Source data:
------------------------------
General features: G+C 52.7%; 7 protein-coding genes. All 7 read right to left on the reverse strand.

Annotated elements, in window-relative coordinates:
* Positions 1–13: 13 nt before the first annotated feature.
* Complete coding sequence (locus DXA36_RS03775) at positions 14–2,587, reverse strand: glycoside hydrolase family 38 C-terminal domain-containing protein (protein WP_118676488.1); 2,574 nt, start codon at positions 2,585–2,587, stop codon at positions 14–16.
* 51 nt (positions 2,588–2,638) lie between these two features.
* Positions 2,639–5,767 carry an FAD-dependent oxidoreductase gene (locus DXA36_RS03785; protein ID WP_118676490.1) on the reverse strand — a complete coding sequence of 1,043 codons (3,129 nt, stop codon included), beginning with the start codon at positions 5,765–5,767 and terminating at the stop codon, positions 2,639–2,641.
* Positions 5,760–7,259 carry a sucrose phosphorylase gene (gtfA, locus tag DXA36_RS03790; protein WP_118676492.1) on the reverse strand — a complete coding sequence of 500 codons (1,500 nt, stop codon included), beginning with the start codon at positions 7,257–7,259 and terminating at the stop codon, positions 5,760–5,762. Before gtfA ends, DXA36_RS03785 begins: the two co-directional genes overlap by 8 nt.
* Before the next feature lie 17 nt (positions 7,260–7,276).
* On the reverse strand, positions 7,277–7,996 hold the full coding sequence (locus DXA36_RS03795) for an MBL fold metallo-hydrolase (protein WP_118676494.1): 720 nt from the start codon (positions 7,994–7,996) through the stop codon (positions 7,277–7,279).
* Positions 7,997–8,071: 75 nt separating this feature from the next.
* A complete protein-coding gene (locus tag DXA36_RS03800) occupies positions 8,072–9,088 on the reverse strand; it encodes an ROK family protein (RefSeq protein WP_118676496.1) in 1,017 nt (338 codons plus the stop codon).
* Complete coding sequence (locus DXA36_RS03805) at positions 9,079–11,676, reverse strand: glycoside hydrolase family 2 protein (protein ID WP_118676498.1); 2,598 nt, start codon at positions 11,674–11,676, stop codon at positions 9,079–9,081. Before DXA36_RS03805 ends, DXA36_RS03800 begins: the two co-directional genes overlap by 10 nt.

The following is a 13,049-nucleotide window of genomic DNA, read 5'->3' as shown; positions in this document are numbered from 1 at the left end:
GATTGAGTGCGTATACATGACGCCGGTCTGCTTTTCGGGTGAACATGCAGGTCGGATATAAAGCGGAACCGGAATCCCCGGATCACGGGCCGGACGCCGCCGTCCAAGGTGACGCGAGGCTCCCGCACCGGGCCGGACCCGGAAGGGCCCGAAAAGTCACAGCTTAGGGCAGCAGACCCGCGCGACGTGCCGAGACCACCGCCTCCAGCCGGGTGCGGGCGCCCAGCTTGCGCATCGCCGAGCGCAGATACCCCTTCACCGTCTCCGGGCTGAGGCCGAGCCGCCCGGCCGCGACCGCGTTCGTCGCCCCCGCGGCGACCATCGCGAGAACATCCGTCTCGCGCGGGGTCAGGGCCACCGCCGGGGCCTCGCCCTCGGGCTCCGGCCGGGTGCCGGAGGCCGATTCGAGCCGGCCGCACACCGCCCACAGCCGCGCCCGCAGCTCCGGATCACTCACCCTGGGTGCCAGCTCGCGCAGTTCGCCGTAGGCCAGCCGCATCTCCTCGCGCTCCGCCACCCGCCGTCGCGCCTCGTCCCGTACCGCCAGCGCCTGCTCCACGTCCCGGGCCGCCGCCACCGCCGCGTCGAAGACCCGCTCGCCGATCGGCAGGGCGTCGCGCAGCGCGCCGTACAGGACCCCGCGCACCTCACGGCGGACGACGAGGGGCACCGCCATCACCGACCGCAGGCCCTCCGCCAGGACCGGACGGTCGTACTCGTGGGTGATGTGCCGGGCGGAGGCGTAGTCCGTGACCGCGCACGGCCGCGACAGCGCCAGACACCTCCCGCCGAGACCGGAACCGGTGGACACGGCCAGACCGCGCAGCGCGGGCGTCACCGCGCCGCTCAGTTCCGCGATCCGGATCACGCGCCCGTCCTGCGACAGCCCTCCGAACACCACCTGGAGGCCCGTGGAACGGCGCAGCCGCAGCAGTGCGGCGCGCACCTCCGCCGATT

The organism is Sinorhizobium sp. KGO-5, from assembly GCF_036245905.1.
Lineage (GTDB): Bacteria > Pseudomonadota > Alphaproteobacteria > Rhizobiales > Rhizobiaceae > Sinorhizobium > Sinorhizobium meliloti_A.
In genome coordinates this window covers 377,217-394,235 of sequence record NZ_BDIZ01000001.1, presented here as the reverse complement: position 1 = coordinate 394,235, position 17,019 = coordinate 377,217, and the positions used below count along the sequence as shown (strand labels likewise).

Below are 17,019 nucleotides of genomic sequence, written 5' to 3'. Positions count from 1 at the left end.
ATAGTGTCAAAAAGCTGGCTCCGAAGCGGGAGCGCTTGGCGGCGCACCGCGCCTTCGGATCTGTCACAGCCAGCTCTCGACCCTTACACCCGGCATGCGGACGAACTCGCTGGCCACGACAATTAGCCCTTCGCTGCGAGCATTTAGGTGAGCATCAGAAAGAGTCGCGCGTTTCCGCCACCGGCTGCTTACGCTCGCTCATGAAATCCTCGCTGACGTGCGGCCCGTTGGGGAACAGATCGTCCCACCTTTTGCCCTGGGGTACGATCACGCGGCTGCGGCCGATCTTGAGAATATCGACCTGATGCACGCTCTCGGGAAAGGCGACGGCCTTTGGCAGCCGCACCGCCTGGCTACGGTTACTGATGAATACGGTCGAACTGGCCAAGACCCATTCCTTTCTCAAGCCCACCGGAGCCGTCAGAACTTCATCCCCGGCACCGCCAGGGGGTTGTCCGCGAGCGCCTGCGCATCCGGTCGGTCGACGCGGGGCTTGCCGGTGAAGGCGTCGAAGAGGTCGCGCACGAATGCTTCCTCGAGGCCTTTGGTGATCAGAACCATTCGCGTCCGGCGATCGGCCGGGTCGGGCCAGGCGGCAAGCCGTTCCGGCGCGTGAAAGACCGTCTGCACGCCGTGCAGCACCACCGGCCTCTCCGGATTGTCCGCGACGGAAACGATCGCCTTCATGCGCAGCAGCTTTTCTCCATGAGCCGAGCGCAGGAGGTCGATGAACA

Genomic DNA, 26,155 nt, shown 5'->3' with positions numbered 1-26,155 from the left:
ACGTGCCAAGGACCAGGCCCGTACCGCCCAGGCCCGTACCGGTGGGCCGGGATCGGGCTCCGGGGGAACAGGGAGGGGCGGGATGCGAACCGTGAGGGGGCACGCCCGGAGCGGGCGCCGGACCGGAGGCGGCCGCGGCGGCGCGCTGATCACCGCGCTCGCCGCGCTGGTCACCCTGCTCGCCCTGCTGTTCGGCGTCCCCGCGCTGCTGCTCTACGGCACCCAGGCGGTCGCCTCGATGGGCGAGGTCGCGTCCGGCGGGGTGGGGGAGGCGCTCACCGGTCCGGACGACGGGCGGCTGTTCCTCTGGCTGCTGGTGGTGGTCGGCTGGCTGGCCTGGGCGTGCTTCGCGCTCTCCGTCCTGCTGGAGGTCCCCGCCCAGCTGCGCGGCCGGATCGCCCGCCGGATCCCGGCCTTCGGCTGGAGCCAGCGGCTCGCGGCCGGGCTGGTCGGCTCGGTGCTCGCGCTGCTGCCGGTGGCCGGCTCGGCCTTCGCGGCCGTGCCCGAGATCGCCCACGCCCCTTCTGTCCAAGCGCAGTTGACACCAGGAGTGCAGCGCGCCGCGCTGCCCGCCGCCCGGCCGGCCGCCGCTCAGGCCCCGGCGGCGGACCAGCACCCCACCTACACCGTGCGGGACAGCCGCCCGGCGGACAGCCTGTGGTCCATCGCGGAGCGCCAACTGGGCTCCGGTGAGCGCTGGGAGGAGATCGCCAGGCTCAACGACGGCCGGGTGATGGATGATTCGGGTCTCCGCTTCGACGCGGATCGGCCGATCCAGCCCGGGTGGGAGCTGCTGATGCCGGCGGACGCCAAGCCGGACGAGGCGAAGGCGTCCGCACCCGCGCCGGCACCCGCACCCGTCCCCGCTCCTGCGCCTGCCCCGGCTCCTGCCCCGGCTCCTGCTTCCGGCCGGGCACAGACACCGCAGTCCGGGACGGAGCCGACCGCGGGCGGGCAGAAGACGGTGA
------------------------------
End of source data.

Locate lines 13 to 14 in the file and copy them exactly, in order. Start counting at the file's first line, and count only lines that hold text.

The following is a 13,049-nucleotide window of genomic DNA, read 5'->3' as shown; positions in this document are numbered from 1 at the left end:
GATTGAGTGCGTATACATGACGCCGGTCTGCTTTTCGGGTGAACATGCAGGTCGGATATAAAGCGGAACCGGAATCCCCGGATCACGGGCCGGACGCCGCCGTCCAAGGTGACGCGAGGCTCCCGCACCGGGCCGGACCCGGAAGGGCCCGAAAAGTCACAGCTTAGGGCAGCAGACCCGCGCGACGTGCCGAGACCACCGCCTCCAGCCGGGTGCGGGCGCCCAGCTTGCGCATCGCCGAGCGCAGATACCCCTTCACCGTCTCCGGGCTGAGGCCGAGCCGCCCGGCCGCGACCGCGTTCGTCGCCCCCGCGGCGACCATCGCGAGAACATCCGTCTCGCGCGGGGTCAGGGCCACCGCCGGGGCCTCGCCCTCGGGCTCCGGCCGGGTGCCGGAGGCCGATTCGAGCCGGCCGCACACCGCCCACAGCCGCGCCCGCAGCTCCGGATCACTCACCCTGGGTGCCAGCTCGCGCAGTTCGCCGTAGGCCAGCCGCATCTCCTCGCGCTCCGCCACCCGCCGTCGCGCCTCGTCCCGTACCGCCAGCGCCTGCTCCACGTCCCGGGCCGCCGCCACCGCCGCGTCGAAGACCCGCTCGCCGATCGGCAGGGCGTCGCGCAGCGCGCCGTACAGGACCCCGCGCACCTCACGGCGGACGACGAGGGGCACCGCCATCACCGACCGCAGGCCCTCCGCCAGGACCGGACGGTCGTACTCGTGGGTGATGTGCCGGGCGGAGGCGTAGTCCGTGACCGCGCACGGCCGCGACAGCGCCAGACACCTCCCGCCGAGACCGGAACCGGTGGACACGGCCAGACCGCGCAGCGCGGGCGTCACCGCGCCGCTCAGTTCCGCGATCCGGATCACGCGCCCGTCCTGCGACAGCCCTCCGAACACCACCTGGAGGCCCGTGGAACGGCGCAGCCGCAGCAGTGCGGCGCGCACCTCCGCCGATT